Back Households with children in the EU


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On the occasion of the Global Parents Day, celebrated on 1 June, Eurostat publishes a selection of indicators on households with children in the EU.
In 2017, the European Union (EU) counted 220 million households, almost a third of which (65.4 million) had children
Among the EU Member States, Ireland recorded the highest proportion of households with children (40%), ahead of Cyprus and Poland (both 37%), Slovakia (36%), Portugal and Romania (both 35%). In contrast, the lowest shares were registered in Germany and Finland (both 22%), followed by Bulgaria (25%), Austria (26%) and Sweden (27%). 

Proportion of households with three or more highest in Ireland, lowest in Bulgaria

At EU level, almost half of all households with children (47%, or 31 million households) had only one child, while 40% (26 million) had two children, and 13% (8.5 million) three children or more.

The highest share of households with three or more children was registered in Ireland (26%), followed by Belgium and Finland (both 19%), France (18%) and the United Kingdom (17%). At the opposite end of the scale, less than 10% of households with children had at least three children in Bulgaria (5%), Portugal (6%), Spain and Italy (both 8%).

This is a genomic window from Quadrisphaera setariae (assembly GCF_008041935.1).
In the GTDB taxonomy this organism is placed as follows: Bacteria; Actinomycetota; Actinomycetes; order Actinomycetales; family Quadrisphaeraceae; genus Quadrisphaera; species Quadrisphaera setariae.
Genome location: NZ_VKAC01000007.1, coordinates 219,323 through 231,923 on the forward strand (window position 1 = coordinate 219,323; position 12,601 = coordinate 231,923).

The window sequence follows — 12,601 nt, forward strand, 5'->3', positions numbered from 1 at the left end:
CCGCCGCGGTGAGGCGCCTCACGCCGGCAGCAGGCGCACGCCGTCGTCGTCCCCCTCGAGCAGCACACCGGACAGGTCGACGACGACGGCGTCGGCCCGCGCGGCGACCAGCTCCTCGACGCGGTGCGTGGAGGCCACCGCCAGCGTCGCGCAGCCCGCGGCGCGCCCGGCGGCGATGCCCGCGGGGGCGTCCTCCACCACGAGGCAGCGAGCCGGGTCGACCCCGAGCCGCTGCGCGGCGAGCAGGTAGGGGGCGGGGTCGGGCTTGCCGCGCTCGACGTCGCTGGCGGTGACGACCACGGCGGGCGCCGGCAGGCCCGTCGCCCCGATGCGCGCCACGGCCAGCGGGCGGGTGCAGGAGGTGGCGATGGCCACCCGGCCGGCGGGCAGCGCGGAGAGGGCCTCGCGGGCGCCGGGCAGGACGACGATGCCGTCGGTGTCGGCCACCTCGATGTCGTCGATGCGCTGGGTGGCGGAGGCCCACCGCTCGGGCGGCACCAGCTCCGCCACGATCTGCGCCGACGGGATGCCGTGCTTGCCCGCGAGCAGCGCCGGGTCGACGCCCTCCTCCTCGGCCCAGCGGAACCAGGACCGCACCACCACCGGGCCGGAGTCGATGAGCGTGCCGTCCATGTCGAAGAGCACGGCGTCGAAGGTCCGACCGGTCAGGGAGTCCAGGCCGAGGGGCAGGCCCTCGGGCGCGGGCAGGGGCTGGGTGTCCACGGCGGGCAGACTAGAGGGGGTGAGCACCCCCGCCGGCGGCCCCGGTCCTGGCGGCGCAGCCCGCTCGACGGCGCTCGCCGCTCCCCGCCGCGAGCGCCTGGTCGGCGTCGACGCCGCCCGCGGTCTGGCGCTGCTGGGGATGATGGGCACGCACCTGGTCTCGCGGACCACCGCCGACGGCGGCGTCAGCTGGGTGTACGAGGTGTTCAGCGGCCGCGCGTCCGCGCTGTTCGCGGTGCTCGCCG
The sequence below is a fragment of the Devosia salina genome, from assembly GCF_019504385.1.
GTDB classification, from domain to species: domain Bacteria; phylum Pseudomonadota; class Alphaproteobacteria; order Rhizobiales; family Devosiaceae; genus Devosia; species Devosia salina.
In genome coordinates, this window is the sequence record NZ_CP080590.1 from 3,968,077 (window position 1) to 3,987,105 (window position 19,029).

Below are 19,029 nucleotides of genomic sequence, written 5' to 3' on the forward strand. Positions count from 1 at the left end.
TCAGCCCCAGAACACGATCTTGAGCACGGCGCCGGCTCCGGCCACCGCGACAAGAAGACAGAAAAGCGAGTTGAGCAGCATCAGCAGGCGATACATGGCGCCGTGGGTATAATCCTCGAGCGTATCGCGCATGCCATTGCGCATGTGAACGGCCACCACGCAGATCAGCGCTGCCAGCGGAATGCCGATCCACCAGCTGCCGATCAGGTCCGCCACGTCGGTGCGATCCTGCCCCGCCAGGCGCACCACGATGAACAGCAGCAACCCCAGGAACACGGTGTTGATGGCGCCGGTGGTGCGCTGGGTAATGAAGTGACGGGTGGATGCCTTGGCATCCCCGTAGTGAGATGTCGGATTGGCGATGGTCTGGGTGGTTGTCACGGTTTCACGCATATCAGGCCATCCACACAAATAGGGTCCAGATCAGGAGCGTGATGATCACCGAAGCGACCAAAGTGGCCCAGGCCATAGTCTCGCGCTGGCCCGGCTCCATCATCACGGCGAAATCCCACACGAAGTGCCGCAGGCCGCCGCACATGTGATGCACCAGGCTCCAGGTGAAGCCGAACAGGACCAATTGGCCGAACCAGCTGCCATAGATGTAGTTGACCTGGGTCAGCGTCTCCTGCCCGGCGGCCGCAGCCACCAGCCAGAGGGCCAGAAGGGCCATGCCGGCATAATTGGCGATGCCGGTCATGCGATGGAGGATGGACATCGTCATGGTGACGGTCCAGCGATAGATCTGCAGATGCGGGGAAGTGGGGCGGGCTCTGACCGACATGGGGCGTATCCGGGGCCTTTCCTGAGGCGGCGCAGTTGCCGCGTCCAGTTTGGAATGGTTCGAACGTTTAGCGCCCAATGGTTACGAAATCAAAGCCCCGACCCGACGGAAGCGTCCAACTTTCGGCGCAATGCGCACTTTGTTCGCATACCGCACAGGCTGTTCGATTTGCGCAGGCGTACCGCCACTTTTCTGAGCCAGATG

Infographics: Households with children in the EU

The source dataset is available here.


Highest proportion of single parent households in Denmark, lowest in Croatia

At EU level, 15% of households with children were made up of single parents with children.

With about 1 in every 3 households being a single parent household, Denmark (30%) recorded the highest proportion of single adult households with children, ahead of Lithuania (26%), Sweden (24%), the United Kingdom (22%), Estonia (21%) and Latvia (20%).  In contrast, the lowest proportions of single adults with children were found in Croatia (6% of all households with dependent children), Romania (7%), Greece, Finland and Slovakia (all 8%). 


Further information on this topic can be found in our Statistics Explained article.

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